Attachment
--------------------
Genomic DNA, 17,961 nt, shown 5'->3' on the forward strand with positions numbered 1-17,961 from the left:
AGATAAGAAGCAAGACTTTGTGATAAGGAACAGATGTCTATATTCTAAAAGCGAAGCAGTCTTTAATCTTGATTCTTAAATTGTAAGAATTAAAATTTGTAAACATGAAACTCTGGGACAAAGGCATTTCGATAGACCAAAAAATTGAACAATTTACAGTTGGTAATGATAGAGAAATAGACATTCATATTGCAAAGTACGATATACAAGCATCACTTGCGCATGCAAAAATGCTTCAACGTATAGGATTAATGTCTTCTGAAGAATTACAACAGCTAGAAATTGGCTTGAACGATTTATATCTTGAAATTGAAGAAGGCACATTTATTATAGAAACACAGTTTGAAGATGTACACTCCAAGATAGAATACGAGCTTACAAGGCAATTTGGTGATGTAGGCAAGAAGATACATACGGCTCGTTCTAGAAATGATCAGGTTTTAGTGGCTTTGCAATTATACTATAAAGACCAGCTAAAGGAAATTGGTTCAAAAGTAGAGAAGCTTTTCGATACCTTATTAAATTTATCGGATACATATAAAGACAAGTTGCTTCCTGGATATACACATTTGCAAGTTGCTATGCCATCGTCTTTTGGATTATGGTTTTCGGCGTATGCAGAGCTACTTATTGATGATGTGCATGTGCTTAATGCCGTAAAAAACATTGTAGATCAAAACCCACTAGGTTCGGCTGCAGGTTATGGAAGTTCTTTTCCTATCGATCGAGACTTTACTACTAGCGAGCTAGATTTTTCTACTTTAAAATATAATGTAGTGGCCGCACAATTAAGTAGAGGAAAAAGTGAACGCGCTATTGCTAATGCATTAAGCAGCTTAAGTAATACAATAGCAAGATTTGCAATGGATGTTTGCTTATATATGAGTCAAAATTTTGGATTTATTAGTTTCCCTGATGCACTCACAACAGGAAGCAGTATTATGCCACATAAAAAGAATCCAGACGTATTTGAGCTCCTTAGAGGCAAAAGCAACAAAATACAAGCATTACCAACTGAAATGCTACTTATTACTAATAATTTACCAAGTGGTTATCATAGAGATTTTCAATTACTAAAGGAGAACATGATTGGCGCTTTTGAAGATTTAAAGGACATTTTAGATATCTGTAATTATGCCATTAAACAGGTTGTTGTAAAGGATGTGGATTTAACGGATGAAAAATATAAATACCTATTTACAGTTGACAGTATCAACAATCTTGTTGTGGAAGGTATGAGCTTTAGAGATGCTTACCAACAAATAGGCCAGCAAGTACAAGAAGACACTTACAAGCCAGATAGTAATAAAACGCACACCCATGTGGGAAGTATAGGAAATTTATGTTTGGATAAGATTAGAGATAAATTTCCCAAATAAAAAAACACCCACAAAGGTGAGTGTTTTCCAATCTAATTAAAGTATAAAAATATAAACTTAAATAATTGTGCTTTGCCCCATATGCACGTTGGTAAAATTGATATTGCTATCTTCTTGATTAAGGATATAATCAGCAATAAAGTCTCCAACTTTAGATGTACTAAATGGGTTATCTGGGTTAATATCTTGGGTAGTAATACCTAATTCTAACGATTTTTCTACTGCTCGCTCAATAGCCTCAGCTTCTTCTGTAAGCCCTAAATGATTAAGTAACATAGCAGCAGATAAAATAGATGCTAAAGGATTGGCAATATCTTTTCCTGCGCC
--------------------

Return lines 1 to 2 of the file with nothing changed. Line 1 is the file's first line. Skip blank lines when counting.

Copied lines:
Genomic DNA, 17,961 nt, shown 5'->3' on the forward strand with positions numbered 1-17,961 from the left:
AGATAAGAAGCAAGACTTTGTGATAAGGAACAGATGTCTATATTCTAAAAGCGAAGCAGTCTTTAATCTTGATTCTTAAATTGTAAGAATTAAAATTTGTAAACATGAAACTCTGGGACAAAGGCATTTCGATAGACCAAAAAATTGAACAATTTACAGTTGGTAATGATAGAGAAATAGACATTCATATTGCAAAGTACGATATACAAGCATCACTTGCGCATGCAAAAATGCTTCAACGTATAGGATTAATGTCTTCTGAAGAATTACAACAGCTAGAAATTGGCTTGAACGATTTATATCTTGAAATTGAAGAAGGCACATTTATTATAGAAACACAGTTTGAAGATGTACACTCCAAGATAGAATACGAGCTTACAAGGCAATTTGGTGATGTAGGCAAGAAGATACATACGGCTCGTTCTAGAAATGATCAGGTTTTAGTGGCTTTGCAATTATACTATAAAGACCAGCTAAAGGAAATTGGTTCAAAAGTAGAGAAGCTTTTCGATACCTTATTAAATTTATCGGATACATATAAAGACAAGTTGCTTCCTGGATATACACATTTGCAAGTTGCTATGCCATCGTCTTTTGGATTATGGTTTTCGGCGTATGCAGAGCTACTTATTGATGATGTGCATGTGCTTAATGCCGTAAAAAACATTGTAGATCAAAACCCACTAGGTTCGGCTGCAGGTTATGGAAGTTCTTTTCCTATCGATCGAGACTTTACTACTAGCGAGCTAGATTTTTCTACTTTAAAATATAATGTAGTGGCCGCACAATTAAGTAGAGGAAAAAGTGAACGCGCTATTGCTAATGCATTAAGCAGCTTAAGTAATACAATAGCAAGATTTGCAATGGATGTTTGCTTATATATGAGTCAAAATTTTGGATTTATTAGTTTCCCTGATGCACTCACAACAGGAAGCAGTATTATGCCACATAAAAAGAATCCAGACGTATTTGAGCTCCTTAGAGGCAAAAGCAACAAAATACAAGCATTACCAACTGAAATGCTACTTATTACTAATAATTTACCAAGTGGTTATCATAGAGATTTTCAATTACTAAAGGAGAACATGATTGGCGCTTTTGAAGATTTAAAGGACATTTTAGATATCTGTAATTATGCCATTAAACAGGTTGTTGTAAAGGATGTGGATTTAACGGATGAAAAATATAAATACCTATTTACAGTTGACAGTATCAACAATCTTGTTGTGGAAGGTATGAGCTTTAGAGATGCTTACCAACAAATAGGCCAGCAAGTACAAGAAGACACTTACAAGCCAGATAGTAATAAAACGCACACCCATGTGGGAAGTATAGGAAATTTATGTTTGGATAAGATTAGAGATAAATTTCCCAAATAAAAAAACACCCACAAAGGTGAGTGTTTTCCAATCTAATTAAAGTATAAAAATATAAACTTAAATAATTGTGCTTTGCCCCATATGCACGTTGGTAAAATTGATATTGCTATCTTCTTGATTAAGGATATAATCAGCAATAAAGTCTCCAACTTTAGATGTACTAAATGGGTTATCTGGGTTAATATCTTGGGTAGTAATACCTAATTCTAACGATTTTTCTACTGCTCGCTCAATAGCCTCAGCTTCTTCTGTAAGCCCTAAATGATTAAGTAACATAGCAGCAGATAAAATAGATGCTAAAGGATTGGCAATATCTTTTCCTGCGCC